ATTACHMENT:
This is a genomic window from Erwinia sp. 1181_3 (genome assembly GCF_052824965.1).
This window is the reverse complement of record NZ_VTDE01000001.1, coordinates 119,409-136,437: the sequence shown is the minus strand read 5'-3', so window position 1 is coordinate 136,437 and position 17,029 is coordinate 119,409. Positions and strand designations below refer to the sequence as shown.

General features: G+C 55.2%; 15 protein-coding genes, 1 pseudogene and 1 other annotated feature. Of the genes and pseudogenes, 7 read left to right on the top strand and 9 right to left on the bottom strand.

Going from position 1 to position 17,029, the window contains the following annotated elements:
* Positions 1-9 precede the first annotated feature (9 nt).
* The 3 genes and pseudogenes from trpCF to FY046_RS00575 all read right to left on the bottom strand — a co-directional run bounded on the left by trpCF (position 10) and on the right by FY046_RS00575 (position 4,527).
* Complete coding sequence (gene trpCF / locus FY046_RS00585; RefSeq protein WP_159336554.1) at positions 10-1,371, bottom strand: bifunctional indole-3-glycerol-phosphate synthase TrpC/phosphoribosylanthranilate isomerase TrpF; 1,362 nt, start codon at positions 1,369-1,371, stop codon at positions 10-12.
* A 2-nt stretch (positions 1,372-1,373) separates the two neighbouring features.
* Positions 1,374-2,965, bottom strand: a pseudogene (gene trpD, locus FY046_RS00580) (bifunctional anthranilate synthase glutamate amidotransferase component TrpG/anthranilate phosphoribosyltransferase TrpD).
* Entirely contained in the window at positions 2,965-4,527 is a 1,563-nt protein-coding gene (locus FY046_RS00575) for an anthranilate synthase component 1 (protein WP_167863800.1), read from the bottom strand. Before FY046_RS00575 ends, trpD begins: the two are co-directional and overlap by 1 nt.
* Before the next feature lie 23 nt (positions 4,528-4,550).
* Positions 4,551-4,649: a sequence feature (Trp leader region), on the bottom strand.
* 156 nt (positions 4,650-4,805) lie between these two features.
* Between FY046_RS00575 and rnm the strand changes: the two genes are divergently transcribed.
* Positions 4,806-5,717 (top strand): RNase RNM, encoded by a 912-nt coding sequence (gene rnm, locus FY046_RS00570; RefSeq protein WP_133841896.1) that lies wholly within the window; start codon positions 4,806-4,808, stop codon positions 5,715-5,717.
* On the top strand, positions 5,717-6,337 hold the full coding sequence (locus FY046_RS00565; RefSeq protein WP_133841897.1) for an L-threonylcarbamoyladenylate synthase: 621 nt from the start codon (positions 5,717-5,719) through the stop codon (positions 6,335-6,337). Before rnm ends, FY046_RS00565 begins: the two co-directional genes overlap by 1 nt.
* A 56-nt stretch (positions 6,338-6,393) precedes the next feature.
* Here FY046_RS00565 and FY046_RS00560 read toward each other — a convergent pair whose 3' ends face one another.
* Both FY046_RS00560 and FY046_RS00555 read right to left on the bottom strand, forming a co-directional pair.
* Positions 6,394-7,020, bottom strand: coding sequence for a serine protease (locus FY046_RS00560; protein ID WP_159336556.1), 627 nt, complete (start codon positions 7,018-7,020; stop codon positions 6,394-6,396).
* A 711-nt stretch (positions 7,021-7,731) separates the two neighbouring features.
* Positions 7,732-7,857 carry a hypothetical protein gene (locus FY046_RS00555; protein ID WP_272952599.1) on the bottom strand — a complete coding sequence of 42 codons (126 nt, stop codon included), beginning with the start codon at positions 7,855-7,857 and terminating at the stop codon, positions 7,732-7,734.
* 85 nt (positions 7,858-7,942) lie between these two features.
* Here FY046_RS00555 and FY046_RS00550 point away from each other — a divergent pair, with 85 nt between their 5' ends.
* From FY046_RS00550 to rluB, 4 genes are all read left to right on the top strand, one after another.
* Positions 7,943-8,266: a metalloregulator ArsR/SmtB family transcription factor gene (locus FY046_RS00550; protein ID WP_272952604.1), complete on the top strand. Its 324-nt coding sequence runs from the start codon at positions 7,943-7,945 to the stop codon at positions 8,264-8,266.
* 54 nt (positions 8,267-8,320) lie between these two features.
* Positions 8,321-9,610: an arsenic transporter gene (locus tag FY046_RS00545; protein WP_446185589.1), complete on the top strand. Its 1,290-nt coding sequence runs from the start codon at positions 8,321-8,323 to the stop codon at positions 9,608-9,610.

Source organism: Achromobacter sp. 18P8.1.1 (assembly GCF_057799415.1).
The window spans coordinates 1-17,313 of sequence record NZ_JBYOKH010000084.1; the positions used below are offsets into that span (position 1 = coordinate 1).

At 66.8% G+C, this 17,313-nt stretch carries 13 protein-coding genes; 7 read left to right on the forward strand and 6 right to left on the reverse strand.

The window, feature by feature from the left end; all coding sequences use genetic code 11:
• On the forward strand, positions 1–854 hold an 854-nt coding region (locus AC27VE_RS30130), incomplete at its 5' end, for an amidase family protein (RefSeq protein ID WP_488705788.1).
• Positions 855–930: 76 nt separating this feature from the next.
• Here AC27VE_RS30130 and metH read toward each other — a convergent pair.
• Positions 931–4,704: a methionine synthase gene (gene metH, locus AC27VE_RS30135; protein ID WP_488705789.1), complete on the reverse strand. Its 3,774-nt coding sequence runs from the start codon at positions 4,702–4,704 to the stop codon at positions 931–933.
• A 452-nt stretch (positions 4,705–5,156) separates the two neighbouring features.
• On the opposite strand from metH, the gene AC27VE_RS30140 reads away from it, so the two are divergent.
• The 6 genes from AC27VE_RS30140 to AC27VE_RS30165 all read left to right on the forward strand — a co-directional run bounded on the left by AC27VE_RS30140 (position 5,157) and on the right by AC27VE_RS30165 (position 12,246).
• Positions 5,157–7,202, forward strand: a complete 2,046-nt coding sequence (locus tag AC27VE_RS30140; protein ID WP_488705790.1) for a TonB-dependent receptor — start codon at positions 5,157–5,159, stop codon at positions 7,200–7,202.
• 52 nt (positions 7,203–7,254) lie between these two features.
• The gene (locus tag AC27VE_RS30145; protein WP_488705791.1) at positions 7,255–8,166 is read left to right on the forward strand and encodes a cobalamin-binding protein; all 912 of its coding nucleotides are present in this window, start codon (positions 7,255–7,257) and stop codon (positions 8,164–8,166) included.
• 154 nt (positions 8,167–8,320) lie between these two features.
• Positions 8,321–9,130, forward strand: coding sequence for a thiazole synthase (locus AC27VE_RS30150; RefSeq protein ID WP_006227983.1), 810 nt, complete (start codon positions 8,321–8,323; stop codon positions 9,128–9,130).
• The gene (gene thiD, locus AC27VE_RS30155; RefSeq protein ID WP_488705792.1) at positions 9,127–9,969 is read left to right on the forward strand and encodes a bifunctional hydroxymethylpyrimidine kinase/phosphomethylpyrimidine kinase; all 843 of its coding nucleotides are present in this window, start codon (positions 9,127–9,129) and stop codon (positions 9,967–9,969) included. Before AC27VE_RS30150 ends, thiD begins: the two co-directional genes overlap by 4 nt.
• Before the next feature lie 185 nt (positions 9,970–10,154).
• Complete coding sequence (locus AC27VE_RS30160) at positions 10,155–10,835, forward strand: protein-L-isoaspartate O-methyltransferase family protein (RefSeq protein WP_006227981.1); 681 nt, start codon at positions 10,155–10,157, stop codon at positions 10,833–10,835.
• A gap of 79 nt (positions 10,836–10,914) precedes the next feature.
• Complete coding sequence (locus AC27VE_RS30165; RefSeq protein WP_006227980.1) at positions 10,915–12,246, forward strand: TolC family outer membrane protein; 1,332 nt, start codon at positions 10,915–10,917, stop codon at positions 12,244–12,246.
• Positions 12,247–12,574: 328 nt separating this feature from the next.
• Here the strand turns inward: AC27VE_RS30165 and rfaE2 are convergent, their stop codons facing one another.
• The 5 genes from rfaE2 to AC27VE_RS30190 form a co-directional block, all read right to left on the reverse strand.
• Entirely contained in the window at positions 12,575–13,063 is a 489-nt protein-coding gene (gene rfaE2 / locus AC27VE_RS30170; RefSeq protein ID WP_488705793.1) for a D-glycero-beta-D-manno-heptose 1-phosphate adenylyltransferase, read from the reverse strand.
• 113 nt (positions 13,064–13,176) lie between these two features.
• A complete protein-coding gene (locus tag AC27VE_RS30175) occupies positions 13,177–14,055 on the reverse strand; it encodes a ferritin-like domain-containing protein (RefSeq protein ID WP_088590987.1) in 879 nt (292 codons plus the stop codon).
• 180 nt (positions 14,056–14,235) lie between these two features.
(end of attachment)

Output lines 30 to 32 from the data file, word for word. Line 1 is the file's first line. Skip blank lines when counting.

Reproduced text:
The window spans coordinates 1-17,313 of sequence record NZ_JBYOKH010000084.1; the positions used below are offsets into that span (position 1 = coordinate 1).

At 66.8% G+C, this 17,313-nt stretch carries 13 protein-coding genes; 7 read left to right on the forward strand and 6 right to left on the reverse strand.

The window, feature by feature from the left end; all coding sequences use genetic code 11: